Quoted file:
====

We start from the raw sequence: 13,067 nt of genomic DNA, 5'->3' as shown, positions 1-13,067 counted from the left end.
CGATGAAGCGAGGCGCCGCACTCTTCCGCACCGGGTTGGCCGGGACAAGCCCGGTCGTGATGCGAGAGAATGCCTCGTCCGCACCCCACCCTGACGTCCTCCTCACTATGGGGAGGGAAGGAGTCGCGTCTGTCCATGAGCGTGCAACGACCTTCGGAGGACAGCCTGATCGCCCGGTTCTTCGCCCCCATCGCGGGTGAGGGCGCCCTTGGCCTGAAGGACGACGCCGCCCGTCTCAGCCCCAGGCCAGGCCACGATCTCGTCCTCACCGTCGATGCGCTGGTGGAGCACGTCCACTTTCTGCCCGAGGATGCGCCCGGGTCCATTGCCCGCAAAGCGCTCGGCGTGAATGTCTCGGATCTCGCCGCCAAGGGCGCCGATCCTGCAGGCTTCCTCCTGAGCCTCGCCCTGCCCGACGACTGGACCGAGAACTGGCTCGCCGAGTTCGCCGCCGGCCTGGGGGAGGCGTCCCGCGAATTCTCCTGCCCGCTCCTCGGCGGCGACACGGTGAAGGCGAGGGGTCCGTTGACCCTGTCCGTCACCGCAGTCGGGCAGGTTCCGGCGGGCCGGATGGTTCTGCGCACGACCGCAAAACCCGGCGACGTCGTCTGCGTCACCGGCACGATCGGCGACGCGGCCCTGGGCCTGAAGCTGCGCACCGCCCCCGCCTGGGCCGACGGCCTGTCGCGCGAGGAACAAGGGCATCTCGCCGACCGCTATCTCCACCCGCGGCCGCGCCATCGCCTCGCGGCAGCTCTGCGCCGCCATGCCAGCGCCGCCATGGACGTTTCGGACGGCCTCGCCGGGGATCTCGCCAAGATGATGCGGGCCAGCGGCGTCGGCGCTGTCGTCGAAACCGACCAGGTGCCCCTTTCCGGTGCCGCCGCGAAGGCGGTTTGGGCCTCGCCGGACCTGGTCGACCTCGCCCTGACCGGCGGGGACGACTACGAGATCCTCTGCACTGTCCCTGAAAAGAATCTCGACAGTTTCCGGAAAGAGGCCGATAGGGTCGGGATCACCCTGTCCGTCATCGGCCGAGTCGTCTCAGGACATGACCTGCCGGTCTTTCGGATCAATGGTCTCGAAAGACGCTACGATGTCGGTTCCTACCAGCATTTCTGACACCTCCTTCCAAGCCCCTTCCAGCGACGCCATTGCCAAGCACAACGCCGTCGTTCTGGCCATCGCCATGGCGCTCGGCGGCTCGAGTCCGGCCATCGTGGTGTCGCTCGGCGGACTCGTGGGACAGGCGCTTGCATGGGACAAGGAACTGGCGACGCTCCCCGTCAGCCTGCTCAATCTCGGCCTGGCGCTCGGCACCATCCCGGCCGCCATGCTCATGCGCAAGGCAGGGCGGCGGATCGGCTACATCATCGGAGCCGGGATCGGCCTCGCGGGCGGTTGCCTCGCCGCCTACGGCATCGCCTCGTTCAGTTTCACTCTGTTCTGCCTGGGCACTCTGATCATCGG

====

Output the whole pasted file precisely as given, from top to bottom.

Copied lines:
We start from the raw sequence: 13,067 nt of genomic DNA, 5'->3' as shown, positions 1-13,067 counted from the left end.
CGATGAAGCGAGGCGCCGCACTCTTCCGCACCGGGTTGGCCGGGACAAGCCCGGTCGTGATGCGAGAGAATGCCTCGTCCGCACCCCACCCTGACGTCCTCCTCACTATGGGGAGGGAAGGAGTCGCGTCTGTCCATGAGCGTGCAACGACCTTCGGAGGACAGCCTGATCGCCCGGTTCTTCGCCCCCATCGCGGGTGAGGGCGCCCTTGGCCTGAAGGACGACGCCGCCCGTCTCAGCCCCAGGCCAGGCCACGATCTCGTCCTCACCGTCGATGCGCTGGTGGAGCACGTCCACTTTCTGCCCGAGGATGCGCCCGGGTCCATTGCCCGCAAAGCGCTCGGCGTGAATGTCTCGGATCTCGCCGCCAAGGGCGCCGATCCTGCAGGCTTCCTCCTGAGCCTCGCCCTGCCCGACGACTGGACCGAGAACTGGCTCGCCGAGTTCGCCGCCGGCCTGGGGGAGGCGTCCCGCGAATTCTCCTGCCCGCTCCTCGGCGGCGACACGGTGAAGGCGAGGGGTCCGTTGACCCTGTCCGTCACCGCAGTCGGGCAGGTTCCGGCGGGCCGGATGGTTCTGCGCACGACCGCAAAACCCGGCGACGTCGTCTGCGTCACCGGCACGATCGGCGACGCGGCCCTGGGCCTGAAGCTGCGCACCGCCCCCGCCTGGGCCGACGGCCTGTCGCGCGAGGAACAAGGGCATCTCGCCGACCGCTATCTCCACCCGCGGCCGCGCCATCGCCTCGCGGCAGCTCTGCGCCGCCATGCCAGCGCCGCCATGGACGTTTCGGACGGCCTCGCCGGGGATCTCGCCAAGATGATGCGGGCCAGCGGCGTCGGCGCTGTCGTCGAAACCGACCAGGTGCCCCTTTCCGGTGCCGCCGCGAAGGCGGTTTGGGCCTCGCCGGACCTGGTCGACCTCGCCCTGACCGGCGGGGACGACTACGAGATCCTCTGCACTGTCCCTGAAAAGAATCTCGACAGTTTCCGGAAAGAGGCCGATAGGGTCGGGATCACCCTGTCCGTCATCGGCCGAGTCGTCTCAGGACATGACCTGCCGGTCTTTCGGATCAATGGTCTCGAAAGACGCTACGATGTCGGTTCCTACCAGCATTTCTGACACCTCCTTCCAAGCCCCTTCCAGCGACGCCATTGCCAAGCACAACGCCGTCGTTCTGGCCATCGCCATGGCGCTCGGCGGCTCGAGTCCGGCCATCGTGGTGTCGCTCGGCGGACTCGTGGGACAGGCGCTTGCATGGGACAAGGAACTGGCGACGCTCCCCGTCAGCCTGCTCAATCTCGGCCTGGCGCTCGGCACCATCCCGGCCGCCATGCTCATGCGCAAGGCAGGGCGGCGGATCGGCTACATCATCGGAGCCGGGATCGGCCTCGCGGGCGGTTGCCTCGCCGCCTACGGCATCGCCTCGTTCAGTTTCACTCTGTTCTGCCTGGGCACTCTGATCATCGG